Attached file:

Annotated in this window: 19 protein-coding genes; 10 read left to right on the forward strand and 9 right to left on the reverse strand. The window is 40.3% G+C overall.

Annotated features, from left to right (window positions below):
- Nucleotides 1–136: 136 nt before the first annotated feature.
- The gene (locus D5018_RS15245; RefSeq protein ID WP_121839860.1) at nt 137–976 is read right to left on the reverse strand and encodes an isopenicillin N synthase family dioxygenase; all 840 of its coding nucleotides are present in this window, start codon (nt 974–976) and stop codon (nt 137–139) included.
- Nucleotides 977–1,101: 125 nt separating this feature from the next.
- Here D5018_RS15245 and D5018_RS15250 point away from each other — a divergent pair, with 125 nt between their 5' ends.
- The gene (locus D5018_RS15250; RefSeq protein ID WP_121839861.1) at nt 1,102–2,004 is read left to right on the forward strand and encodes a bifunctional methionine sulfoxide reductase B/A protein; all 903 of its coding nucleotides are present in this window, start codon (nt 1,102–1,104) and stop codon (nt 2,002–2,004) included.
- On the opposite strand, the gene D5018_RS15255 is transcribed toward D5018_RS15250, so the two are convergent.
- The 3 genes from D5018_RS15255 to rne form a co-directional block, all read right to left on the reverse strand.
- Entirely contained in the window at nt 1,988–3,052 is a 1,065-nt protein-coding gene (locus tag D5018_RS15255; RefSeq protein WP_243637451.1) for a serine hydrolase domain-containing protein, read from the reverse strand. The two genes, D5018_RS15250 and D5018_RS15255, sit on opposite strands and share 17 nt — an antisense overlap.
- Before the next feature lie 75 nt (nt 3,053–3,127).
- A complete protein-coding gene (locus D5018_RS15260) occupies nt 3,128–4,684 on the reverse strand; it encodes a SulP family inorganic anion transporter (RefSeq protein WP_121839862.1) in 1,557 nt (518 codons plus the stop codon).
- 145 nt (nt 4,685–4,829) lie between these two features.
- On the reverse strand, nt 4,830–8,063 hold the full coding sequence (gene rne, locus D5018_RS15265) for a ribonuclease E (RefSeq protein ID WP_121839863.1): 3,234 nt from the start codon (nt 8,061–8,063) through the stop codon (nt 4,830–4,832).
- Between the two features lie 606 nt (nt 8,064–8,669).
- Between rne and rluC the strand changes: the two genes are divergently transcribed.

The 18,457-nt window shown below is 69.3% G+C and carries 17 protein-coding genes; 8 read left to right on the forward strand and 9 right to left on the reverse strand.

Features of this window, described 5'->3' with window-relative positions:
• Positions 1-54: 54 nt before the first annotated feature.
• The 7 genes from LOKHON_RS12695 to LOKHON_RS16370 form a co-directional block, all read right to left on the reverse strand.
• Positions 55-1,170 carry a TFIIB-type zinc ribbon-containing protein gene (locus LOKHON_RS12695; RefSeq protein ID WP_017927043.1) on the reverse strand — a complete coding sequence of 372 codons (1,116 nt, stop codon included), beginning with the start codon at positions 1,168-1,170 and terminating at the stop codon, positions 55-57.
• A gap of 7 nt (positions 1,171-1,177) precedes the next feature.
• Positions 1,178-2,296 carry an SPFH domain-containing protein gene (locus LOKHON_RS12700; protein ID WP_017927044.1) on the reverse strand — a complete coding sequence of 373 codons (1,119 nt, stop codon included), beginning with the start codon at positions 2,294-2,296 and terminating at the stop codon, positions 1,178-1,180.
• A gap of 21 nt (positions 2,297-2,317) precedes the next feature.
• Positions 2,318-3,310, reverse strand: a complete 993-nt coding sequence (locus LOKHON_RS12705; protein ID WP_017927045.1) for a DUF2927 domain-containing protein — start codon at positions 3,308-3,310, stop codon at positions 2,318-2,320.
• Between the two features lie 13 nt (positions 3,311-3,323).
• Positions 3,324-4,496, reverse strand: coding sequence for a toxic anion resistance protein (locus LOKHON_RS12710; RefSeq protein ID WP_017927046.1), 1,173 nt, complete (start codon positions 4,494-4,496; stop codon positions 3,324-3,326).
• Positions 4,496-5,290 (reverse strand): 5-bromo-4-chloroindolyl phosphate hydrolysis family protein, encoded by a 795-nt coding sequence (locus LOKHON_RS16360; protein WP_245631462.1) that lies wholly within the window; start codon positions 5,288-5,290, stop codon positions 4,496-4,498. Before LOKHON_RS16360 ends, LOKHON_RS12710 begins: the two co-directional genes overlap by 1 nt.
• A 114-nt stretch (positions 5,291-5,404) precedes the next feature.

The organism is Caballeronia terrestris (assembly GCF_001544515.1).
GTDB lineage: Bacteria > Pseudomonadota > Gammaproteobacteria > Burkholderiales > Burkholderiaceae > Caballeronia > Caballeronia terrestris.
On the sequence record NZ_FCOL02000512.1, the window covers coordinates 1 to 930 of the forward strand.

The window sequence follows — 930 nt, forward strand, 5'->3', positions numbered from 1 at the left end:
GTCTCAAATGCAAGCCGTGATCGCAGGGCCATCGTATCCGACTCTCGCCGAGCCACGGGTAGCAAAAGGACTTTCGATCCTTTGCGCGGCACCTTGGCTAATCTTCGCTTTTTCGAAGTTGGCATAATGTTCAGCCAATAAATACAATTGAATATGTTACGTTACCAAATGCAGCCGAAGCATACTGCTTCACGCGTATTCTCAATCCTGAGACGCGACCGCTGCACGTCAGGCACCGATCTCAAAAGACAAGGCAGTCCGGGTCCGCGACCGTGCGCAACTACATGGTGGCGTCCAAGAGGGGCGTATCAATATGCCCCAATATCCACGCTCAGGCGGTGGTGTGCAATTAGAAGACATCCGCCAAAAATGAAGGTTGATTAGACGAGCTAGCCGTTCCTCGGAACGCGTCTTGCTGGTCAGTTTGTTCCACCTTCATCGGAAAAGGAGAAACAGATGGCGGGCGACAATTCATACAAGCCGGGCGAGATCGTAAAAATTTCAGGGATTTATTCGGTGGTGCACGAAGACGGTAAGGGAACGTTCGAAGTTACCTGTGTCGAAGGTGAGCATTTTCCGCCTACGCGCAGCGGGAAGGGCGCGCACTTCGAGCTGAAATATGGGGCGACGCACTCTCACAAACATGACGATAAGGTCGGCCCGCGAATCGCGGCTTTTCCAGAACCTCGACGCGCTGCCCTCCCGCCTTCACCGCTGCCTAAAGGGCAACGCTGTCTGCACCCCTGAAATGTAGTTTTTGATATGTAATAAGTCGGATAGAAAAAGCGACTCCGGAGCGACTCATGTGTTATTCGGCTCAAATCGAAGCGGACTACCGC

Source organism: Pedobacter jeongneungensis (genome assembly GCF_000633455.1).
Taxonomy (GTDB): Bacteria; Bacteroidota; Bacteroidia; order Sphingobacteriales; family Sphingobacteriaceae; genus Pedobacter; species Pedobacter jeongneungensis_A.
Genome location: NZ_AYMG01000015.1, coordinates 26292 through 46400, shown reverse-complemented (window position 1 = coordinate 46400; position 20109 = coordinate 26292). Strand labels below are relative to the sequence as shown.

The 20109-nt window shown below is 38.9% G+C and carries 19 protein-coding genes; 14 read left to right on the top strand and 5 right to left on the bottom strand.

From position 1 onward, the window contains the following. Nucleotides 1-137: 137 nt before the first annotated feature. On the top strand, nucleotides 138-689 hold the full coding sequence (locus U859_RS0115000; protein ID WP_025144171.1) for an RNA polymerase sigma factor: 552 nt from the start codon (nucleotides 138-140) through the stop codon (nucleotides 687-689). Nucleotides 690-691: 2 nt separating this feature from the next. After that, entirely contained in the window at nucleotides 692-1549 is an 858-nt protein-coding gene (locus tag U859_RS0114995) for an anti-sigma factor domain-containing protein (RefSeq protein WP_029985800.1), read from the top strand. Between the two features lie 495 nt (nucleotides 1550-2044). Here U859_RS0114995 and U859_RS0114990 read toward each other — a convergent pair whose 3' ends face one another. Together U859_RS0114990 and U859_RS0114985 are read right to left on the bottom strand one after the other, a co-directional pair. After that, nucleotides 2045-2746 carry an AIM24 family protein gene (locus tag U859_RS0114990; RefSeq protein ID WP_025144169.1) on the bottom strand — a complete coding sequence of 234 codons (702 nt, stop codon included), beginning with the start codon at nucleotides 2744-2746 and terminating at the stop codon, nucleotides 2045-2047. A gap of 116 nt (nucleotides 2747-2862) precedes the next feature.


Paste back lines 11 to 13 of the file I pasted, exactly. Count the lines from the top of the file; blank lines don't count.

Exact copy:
- Before the next feature lie 75 nt (nt 3,053–3,127).
- A complete protein-coding gene (locus D5018_RS15260) occupies nt 3,128–4,684 on the reverse strand; it encodes a SulP family inorganic anion transporter (RefSeq protein WP_121839862.1) in 1,557 nt (518 codons plus the stop codon).
- 145 nt (nt 4,685–4,829) lie between these two features.